Penn Medicine News reported on a recent study by University of Pennsylvania researchers published in the Journal of Neuroscience that found that commercial brain training programs do not improve decision making or cognitive function.
The study, co-led by Baird Term Associate Professor Joseph Kable and John H. Glick Professor Caryn Lerman, involved two groups of 64 healthy young adults, the Penn Medicine article said. One group followed the Lumosity brain training program for 30 minutes per day, five days a week, for 10 weeks. The second group played online video games on the same schedule.
“Our motivation was that there are enough hints in the literature that cognitive training deserved a real, rigorous, full-scale test,” Kable said in the article. “Especially given the addiction angle, we're looking for things that will help people make the changes in their lives that they want to make, one of which is being more future-oriented.”
All of the participants were assessed by researchers before and after the daily regimes. Participants were asked to choose between rewards, small now or large later, to assess impulsive decision-making. Risky decision-making was tested by choices between small rewards with a high chance of success or a larger reward with a low chance of success. The study found that there was no difference in impulsive decision- and risky decision-making, the article said.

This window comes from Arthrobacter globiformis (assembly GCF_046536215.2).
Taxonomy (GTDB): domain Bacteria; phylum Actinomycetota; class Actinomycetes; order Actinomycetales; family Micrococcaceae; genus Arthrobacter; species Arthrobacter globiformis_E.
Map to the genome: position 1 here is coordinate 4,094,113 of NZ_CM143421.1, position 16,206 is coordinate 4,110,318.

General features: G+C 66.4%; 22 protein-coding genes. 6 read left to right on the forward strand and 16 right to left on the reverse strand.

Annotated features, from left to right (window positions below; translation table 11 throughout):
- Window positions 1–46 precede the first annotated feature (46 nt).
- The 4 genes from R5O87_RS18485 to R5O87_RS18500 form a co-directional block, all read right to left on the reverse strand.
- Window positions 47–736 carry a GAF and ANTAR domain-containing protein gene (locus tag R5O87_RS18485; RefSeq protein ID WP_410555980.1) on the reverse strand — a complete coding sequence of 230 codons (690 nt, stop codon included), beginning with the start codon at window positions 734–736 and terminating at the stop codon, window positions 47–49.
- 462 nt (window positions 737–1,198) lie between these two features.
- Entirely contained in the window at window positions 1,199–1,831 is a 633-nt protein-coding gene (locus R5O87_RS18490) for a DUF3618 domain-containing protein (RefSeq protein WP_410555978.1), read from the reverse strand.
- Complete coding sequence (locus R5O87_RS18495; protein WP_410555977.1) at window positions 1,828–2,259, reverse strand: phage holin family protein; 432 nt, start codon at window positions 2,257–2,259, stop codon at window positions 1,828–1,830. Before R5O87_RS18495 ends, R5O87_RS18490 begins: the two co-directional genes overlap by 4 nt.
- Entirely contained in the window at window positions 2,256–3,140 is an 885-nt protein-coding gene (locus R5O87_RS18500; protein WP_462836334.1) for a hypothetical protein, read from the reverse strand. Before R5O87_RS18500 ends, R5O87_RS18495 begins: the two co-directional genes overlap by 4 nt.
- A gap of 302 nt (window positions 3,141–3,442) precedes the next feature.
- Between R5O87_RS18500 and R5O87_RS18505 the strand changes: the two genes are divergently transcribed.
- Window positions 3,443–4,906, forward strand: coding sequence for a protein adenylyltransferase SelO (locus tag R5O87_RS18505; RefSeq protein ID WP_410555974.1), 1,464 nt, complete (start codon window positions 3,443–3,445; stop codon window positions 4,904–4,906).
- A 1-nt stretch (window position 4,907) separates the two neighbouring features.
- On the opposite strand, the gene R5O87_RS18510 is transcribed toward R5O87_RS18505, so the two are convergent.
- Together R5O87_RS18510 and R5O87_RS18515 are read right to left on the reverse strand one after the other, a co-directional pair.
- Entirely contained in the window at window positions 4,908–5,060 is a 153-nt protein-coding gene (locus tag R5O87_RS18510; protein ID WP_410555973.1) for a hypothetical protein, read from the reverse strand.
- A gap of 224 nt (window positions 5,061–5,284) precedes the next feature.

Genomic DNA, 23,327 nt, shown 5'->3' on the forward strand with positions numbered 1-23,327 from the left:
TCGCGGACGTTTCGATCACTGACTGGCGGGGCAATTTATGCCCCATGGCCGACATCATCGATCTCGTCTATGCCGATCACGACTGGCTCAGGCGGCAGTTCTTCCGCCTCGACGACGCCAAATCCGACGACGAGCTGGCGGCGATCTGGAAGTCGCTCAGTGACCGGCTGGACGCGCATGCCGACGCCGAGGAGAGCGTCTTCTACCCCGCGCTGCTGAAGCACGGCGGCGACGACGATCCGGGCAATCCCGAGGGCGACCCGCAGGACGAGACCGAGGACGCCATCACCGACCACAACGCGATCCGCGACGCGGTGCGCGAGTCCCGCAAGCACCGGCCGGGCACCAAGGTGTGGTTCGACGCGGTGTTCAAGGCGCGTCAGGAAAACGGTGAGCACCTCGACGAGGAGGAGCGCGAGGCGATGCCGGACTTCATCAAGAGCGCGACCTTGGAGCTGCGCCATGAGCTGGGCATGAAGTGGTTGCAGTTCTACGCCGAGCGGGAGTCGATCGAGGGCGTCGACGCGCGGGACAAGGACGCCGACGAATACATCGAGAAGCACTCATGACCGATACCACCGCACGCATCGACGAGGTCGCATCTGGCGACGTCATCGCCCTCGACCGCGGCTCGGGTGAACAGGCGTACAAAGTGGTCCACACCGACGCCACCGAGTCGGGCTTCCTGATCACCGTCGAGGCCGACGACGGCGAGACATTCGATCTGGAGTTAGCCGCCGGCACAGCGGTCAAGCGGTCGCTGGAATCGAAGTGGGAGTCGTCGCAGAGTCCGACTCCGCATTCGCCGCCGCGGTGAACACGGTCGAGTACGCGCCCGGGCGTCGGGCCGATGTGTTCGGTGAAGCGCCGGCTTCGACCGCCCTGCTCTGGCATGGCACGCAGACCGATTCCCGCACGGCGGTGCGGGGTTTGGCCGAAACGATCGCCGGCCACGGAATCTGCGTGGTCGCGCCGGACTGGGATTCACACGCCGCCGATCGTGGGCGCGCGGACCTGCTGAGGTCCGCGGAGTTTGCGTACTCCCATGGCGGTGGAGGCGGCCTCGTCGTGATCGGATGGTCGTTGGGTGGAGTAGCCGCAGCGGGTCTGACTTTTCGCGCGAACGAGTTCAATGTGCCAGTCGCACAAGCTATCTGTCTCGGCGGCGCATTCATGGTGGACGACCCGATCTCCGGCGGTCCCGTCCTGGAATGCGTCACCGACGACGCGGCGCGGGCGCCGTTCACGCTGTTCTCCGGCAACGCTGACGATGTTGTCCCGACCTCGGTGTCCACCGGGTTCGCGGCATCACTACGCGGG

Cognitive tests completed outside of the training showed improvements in both groups, however, a control group that did not participate in either training showed the same results.
“I think we'd all like to have better cognitive abilities,” Kable said in the article. “And we all see ways in which the vagaries of where we grew up and what school we went to and who our parents were had these effects on learning at an early age. The notion that you could do something now that would remediate it was very exciting. I think it was just an idea that really needed to be tested.”